Latest News

Filters

Filter by tags: Chromium Clear all tag filters

21 news articles found


A special report by the International Energy Agency (IEA), The Role of Critical Minerals in Clean Energy Transitions, released on 5 May, is a comprehensive global study on the central importance of minerals such as copper, lithium, nickel, cobalt and rare earth elements in a secure and rapid transformation of the global energy sector. The 287-page report recommends six key areas of action for policy makers to ensure that critical minerals are available to accelerate the transition to clean energy, rather than becoming a bottleneck.

Date: Friday, 07 May 2021
Original article: neimagazine.com/news/newsiea-report-looks-at-critical-minerals-in-clean-energy-transitions-8725909

A mismatch between the world's climate ambitions and the availability of critical minerals could mean a slower and more expensive energy transition, according to a new report from the International Energy Agency (IEA). The Paris-based organisation describes its special report, The Role of Critical Minerals in Clean Energy Transitions, as the most comprehensive global study to date on the importance of minerals such as copper, lithium, nickel, cobalt and rare earth elements in a secure and rapid transformation of the global energy sector.

Date: Thursday, 06 May 2021
Original article: world-nuclear-news.org/Articles/Minerals-will-be-critical-to-clean-energy-shift-IE

The testing was carried out at the MIR research reactor. Courtesy Rosatom/Tvel. Russia’s nuclear fuel manufacturer Tvel has completed a second phase of accident-tolerant fuel (ATF) testing by irradiation in the MIR research reactor at the Research Institute of Atomic Reactors (NIIAR) in Dimitrovgrad, southeastern Siberia.

The first experimental ATF fuel assemblies were loaded into the reactor in January 2019 and a first round of testing was completed in October the same year.

Tvel said each fuel assembly contains 24 fuel elements with four different combinations of cladding and fuel matrix materials, while fuel pellets were made of traditional uranium dioxide, and uranium-molybdenum alloy with increased density and thermal conductivity.

Zirconium alloy with a chromium coating and chromium-nickel alloy were used as rod cladding material, the state-owned company said.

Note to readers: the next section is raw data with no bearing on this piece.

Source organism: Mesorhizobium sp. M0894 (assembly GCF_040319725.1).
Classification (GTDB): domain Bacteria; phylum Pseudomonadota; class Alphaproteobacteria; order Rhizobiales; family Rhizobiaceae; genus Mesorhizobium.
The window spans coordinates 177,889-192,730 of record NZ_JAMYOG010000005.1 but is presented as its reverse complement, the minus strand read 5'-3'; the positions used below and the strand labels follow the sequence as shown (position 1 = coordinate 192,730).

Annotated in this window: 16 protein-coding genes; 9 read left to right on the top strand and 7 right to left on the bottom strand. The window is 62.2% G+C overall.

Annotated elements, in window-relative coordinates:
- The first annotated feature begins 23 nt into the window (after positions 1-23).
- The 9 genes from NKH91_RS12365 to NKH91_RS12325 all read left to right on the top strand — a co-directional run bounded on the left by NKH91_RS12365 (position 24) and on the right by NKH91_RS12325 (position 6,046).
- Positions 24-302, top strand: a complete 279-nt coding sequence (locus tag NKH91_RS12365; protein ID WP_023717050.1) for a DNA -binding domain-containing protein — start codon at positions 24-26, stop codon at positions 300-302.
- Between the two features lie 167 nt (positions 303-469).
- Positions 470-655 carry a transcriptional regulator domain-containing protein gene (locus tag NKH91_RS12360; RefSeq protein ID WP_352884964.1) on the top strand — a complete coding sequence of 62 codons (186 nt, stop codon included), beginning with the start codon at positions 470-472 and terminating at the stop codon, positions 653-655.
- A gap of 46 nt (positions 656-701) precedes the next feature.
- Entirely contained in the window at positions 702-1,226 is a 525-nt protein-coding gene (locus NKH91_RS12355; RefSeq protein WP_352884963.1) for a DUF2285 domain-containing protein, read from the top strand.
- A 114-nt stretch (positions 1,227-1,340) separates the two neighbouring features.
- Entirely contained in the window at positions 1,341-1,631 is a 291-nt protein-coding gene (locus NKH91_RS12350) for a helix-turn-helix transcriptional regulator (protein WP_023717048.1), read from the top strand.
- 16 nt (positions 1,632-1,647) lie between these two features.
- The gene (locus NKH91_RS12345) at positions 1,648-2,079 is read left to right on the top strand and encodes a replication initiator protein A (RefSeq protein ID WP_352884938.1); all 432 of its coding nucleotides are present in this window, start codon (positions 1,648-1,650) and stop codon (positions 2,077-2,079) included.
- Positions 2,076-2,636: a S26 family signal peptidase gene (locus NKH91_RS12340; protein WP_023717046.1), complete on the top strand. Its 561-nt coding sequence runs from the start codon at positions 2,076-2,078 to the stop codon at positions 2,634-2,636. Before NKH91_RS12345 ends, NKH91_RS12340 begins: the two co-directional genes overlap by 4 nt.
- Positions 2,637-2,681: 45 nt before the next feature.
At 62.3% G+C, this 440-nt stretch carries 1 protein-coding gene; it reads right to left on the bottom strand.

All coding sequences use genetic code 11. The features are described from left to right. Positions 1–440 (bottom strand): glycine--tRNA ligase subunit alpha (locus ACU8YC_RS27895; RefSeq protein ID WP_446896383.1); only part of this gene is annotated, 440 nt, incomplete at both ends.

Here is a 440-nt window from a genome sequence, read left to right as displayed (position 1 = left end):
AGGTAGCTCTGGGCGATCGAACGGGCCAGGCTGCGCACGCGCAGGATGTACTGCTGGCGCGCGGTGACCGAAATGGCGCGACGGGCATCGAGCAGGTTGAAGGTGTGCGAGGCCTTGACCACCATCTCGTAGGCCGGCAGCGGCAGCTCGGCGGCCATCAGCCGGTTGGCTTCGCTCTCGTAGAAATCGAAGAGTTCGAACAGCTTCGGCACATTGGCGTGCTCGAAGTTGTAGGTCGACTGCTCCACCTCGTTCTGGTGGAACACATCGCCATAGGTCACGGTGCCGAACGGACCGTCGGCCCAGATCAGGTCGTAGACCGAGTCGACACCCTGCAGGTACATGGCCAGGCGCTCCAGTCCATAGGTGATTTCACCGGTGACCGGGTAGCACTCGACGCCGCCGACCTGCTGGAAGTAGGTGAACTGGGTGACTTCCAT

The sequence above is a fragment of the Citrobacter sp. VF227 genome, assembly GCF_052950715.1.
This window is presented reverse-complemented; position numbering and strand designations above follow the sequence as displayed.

Date: Friday, 05 March 2021
Original article: nucnet.org/news/tvel-completes-second-round-of-accident-tolerant-fuel-testing-3-4-2021

The Research Institute of Atomic Reactors (NIIAR) in Dimitrovgrad, in the Ulyanovsk region of Russia, has completed the second cycle of irradiation of the experimental fuel assemblies with VVER and pressurised water reactor fuel rods in the MIR research reactor. This marks the latest milestone in the development of Russian accident tolerant fuel, state nuclear corporation Rosatom announced today.

Date: Friday, 05 March 2021
Original article: world-nuclear-news.org/Articles/Rosatom-marks-next-milestone-with-accident-toleran

France’s Framatome announced that its GAIA Enhanced Accident Tolerant Fuel (EATF) technology had recently completed its first 18-month fuel cycle at the Vogtle 2 nuclear power plant in the US, marking the first time a full-length EATF concept with both pellets and cladding has completed a fuel cycle in a reactor.

Date: Thursday, 04 February 2021
Original article: neimagazine.com/news/newsframatomes-gaia-enhanced-accident-tolerant-fuel-completes-first-fuel-cycle-8494128

Lead assemblies of Framatome's GAIA Enhanced Accident Tolerant Fuel (EATF) have completed their first 18-month fuel cycle at a US nuclear power plant. This is the first time a full-length EATF concept with both pellets and cladding has completed a fuel cycle in a reactor.

Date: Thursday, 04 February 2021
Original article: world-nuclear-news.org/Articles/Framatome-EATF-completes-first-fuel-cycle

Russia’s AA Bochvar Research Institute of Inorganic Materials (VNIINM - part of Rosatom’s fuel company TVEL) has developed a new method of manufacturing spacer grids for assemblies with dense nitride uranium-plutonium fuel (MNUP-fuel).

Date: Tuesday, 01 December 2020
Original article: neimagazine.com/news/newsvniinm-devises-new-method-of-manufacturing-spacer-grids-for-mnup-fuel-8385127

A team at Idaho National Laboratory (INL) in the USA in collaboration with groups at Argonne and Oak Ridge national laboratories, as well as industry consultants and international partners, has for the first time in 30 years had a new material, Alloy 617, accepted into the American Society of Mechanical Engineers (ASME) Boiler and Pressure Vessel Code.

Date: Friday, 08 May 2020
Original article: neimagazine.com/news/newsalloy-617-qualified-in-us-paving-way-for-use-in-high-temperature-reactors-7911872

Alloy 617 - a combination of nickel, chromium, cobalt and molybdenum - has been approved by the American Society of Mechanical Engineers (ASME) for inclusion in its Boiler and Pressure Vessel Code. This means the alloy, which was developed by Idaho National Laboratory (INL), can be used in proposed molten salt, high-temperature, gas-cooled or sodium reactors. It is the first new material to be added to the Code in 30 years.

Date: Thursday, 07 May 2020
Original article: world-nuclear-news.org/Articles/Alloy-qualified-for-use-in-high-temperature-reacto

The first Russian-made nuclear fuel assemblies with experimental accident-tolerant fuel (ATF) rods for commercial reactors have been manufactured and passed acceptance inspection at Novosibirsk Chemical Concentrates Plant, a fabrication facility of Rosatom’s fuel manufacturer subsidiary TVEL. The ATF rods are to be loaded into one of the VVER-1000 units at the Rostov nuclear power plant in western Russia in the first quarter of 2020, TVEL said yesterday.

Date: Tuesday, 14 January 2020
Original article: world-nuclear-news.org/Articles/Rosatom-plans-accident-tolerant-fuel-loading